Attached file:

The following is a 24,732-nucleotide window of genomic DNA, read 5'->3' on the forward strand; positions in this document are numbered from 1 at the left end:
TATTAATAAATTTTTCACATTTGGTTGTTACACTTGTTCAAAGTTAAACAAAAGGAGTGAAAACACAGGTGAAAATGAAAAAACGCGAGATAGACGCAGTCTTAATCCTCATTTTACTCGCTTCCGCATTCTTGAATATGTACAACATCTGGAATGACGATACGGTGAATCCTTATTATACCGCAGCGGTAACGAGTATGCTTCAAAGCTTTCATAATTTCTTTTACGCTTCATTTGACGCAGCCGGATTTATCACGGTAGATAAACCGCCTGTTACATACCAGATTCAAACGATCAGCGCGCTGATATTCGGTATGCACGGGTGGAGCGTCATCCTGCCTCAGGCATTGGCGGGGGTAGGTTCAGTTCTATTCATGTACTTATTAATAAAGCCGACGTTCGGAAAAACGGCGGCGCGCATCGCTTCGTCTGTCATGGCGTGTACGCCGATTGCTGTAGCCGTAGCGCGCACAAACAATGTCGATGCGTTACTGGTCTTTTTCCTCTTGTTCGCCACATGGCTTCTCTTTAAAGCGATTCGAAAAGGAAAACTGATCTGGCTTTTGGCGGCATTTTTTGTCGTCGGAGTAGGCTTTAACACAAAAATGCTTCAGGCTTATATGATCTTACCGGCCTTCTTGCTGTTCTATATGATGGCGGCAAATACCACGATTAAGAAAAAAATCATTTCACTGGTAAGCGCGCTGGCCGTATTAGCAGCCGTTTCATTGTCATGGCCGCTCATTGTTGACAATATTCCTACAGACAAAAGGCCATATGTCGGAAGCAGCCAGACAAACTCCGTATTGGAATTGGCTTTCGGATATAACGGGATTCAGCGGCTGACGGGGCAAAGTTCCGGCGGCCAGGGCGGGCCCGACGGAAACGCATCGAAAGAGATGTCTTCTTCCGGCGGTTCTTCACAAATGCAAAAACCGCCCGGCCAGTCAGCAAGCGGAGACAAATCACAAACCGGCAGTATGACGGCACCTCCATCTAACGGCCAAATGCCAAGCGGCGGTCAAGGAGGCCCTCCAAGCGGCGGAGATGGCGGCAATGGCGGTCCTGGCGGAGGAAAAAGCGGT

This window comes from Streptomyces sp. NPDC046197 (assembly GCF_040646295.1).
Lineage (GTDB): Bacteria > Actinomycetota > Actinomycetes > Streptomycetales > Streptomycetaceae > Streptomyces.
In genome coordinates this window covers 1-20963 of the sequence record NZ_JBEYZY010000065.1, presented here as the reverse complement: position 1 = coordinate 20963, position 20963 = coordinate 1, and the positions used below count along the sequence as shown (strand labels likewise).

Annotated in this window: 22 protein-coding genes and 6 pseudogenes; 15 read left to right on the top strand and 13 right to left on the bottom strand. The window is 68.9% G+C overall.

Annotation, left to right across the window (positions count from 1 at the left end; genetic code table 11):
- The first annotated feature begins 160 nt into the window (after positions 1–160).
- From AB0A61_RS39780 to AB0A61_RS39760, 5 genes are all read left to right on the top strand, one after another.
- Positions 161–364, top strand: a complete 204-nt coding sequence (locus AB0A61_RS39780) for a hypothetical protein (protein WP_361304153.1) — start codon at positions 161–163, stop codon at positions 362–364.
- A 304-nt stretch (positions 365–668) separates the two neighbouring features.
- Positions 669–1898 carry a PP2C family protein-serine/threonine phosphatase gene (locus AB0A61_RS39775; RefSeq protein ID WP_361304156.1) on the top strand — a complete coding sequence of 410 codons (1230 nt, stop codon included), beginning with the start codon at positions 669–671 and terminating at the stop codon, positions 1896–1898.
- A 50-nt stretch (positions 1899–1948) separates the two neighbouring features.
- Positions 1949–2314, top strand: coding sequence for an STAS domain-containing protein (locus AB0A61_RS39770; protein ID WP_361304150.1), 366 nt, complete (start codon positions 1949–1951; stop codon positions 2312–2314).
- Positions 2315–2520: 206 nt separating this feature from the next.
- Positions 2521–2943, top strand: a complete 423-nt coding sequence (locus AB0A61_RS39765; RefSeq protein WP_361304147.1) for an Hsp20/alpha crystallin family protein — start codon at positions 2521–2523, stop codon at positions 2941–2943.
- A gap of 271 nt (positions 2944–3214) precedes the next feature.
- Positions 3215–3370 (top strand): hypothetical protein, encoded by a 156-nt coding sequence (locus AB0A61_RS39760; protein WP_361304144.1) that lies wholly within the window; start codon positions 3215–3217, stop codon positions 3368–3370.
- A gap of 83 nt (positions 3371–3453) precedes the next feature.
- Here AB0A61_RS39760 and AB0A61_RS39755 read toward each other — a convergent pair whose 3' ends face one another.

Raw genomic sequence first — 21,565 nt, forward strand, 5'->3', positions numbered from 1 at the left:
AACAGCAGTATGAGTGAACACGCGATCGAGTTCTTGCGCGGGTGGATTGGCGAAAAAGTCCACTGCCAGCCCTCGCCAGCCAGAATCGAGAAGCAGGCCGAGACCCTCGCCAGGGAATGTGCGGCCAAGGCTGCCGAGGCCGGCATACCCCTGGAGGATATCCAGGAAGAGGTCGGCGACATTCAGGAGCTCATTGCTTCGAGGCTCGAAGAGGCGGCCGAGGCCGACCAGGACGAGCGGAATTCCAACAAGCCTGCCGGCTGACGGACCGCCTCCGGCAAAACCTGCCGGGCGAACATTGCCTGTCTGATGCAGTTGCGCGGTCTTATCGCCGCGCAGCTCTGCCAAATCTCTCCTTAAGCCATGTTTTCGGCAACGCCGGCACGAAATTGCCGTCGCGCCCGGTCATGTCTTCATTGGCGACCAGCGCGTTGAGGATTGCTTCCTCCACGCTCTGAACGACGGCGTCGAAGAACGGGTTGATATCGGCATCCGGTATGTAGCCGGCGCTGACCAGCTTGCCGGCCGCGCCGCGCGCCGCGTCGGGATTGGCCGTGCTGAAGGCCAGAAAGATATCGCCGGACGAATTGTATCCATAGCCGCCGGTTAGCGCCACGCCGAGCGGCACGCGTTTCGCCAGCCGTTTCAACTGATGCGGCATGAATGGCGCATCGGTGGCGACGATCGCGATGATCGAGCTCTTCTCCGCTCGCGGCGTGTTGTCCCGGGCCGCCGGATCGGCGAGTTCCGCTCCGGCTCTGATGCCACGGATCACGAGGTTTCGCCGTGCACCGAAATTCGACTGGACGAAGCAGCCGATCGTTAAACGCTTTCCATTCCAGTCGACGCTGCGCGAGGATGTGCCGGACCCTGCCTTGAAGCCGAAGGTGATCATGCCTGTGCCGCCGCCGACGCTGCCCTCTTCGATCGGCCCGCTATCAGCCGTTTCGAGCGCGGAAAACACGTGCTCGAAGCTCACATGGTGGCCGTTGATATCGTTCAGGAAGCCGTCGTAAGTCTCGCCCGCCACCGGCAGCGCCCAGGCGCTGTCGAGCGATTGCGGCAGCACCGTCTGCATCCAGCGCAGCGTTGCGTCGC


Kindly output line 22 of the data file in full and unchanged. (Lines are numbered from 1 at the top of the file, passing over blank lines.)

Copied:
AACAGCAGTATGAGTGAACACGCGATCGAGTTCTTGCGCGGGTGGATTGGCGAAAAAGTCCACTGCCAGCCCTCGCCAGCCAGAATCGAGAAGCAGGCCGAGACCCTCGCCAGGGAATGTGCGGCCAAGGCTGCCGAGGCCGGCATACCCCTGGAGGATATCCAGGAAGAGGTCGGCGACATTCAGGAGCTCATTGCTTCGAGGCTCGAAGAGGCGGCCGAGGCCGACCAGGACGAGCGGAATTCCAACAAGCCTGCCGGCTGACGGACCGCCTCCGGCAAAACCTGCCGGGCGAACATTGCCTGTCTGATGCAGTTGCGCGGTCTTATCGCCGCGCAGCTCTGCCAAATCTCTCCTTAAGCCATGTTTTCGGCAACGCCGGCACGAAATTGCCGTCGCGCCCGGTCATGTCTTCATTGGCGACCAGCGCGTTGAGGATTGCTTCCTCCACGCTCTGAACGACGGCGTCGAAGAACGGGTTGATATCGGCATCCGGTATGTAGCCGGCGCTGACCAGCTTGCCGGCCGCGCCGCGCGCCGCGTCGGGATTGGCCGTGCTGAAGGCCAGAAAGATATCGCCGGACGAATTGTATCCATAGCCGCCGGTTAGCGCCACGCCGAGCGGCACGCGTTTCGCCAGCCGTTTCAACTGATGCGGCATGAATGGCGCATCGGTGGCGACGATCGCGATGATCGAGCTCTTCTCCGCTCGCGGCGTGTTGTCCCGGGCCGCCGGATCGGCGAGTTCCGCTCCGGCTCTGATGCCACGGATCACGAGGTTTCGCCGTGCACCGAAATTCGACTGGACGAAGCAGCCGATCGTTAAACGCTTTCCATTCCAGTCGACGCTGCGCGAGGATGTGCCGGACCCTGCCTTGAAGCCGAAGGTGATCATGCCTGTGCCGCCGCCGACGCTGCCCTCTTCGATCGGCCCGCTATCAGCCGTTTCGAGCGCGGAAAACACGTGCTCGAAGCTCACATGGTGGCCGTTGATATCGTTCAGGAAGCCGTCGTAAGTCTCGCCCGCCACCGGCAGCGCCCAGGCGCTGTCGAGCGATTGCGGCAGCACCGTCTGCATCCAGCGCAGCGTTGCGTCGC